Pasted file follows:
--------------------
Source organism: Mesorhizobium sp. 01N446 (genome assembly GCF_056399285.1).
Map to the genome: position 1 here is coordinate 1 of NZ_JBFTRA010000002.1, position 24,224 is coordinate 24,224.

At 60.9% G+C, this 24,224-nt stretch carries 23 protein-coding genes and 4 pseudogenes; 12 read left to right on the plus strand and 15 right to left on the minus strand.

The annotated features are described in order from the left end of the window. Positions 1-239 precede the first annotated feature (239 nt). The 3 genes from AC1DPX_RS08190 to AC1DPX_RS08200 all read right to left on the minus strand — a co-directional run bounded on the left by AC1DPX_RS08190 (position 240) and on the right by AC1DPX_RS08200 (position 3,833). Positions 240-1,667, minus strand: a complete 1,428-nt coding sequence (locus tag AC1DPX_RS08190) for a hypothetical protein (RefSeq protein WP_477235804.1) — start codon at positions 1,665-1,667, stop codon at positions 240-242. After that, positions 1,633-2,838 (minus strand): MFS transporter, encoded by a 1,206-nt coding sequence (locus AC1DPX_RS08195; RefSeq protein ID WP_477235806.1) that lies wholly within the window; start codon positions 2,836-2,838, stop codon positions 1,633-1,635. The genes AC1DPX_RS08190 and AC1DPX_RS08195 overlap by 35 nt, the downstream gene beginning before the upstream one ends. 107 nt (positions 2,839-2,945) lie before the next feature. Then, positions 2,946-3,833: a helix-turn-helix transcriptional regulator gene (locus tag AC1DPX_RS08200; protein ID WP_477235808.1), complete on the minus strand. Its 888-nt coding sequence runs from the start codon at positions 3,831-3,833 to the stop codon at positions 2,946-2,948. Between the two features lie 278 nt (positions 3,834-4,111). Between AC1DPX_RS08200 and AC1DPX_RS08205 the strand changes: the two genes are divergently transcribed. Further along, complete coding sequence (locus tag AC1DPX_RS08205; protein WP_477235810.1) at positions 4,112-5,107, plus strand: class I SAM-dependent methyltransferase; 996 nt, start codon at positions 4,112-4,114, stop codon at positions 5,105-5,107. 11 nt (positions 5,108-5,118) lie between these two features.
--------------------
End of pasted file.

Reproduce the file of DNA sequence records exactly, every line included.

Source organism: Mesorhizobium sp. 01N446 (genome assembly GCF_056399285.1).
Map to the genome: position 1 here is coordinate 1 of NZ_JBFTRA010000002.1, position 24,224 is coordinate 24,224.

At 60.9% G+C, this 24,224-nt stretch carries 23 protein-coding genes and 4 pseudogenes; 12 read left to right on the plus strand and 15 right to left on the minus strand.

The annotated features are described in order from the left end of the window. Positions 1-239 precede the first annotated feature (239 nt). The 3 genes from AC1DPX_RS08190 to AC1DPX_RS08200 all read right to left on the minus strand — a co-directional run bounded on the left by AC1DPX_RS08190 (position 240) and on the right by AC1DPX_RS08200 (position 3,833). Positions 240-1,667, minus strand: a complete 1,428-nt coding sequence (locus tag AC1DPX_RS08190) for a hypothetical protein (RefSeq protein WP_477235804.1) — start codon at positions 1,665-1,667, stop codon at positions 240-242. After that, positions 1,633-2,838 (minus strand): MFS transporter, encoded by a 1,206-nt coding sequence (locus AC1DPX_RS08195; RefSeq protein ID WP_477235806.1) that lies wholly within the window; start codon positions 2,836-2,838, stop codon positions 1,633-1,635. The genes AC1DPX_RS08190 and AC1DPX_RS08195 overlap by 35 nt, the downstream gene beginning before the upstream one ends. 107 nt (positions 2,839-2,945) lie before the next feature. Then, positions 2,946-3,833: a helix-turn-helix transcriptional regulator gene (locus tag AC1DPX_RS08200; protein ID WP_477235808.1), complete on the minus strand. Its 888-nt coding sequence runs from the start codon at positions 3,831-3,833 to the stop codon at positions 2,946-2,948. Between the two features lie 278 nt (positions 3,834-4,111). Between AC1DPX_RS08200 and AC1DPX_RS08205 the strand changes: the two genes are divergently transcribed. Further along, complete coding sequence (locus tag AC1DPX_RS08205; protein WP_477235810.1) at positions 4,112-5,107, plus strand: class I SAM-dependent methyltransferase; 996 nt, start codon at positions 4,112-4,114, stop codon at positions 5,105-5,107. 11 nt (positions 5,108-5,118) lie between these two features.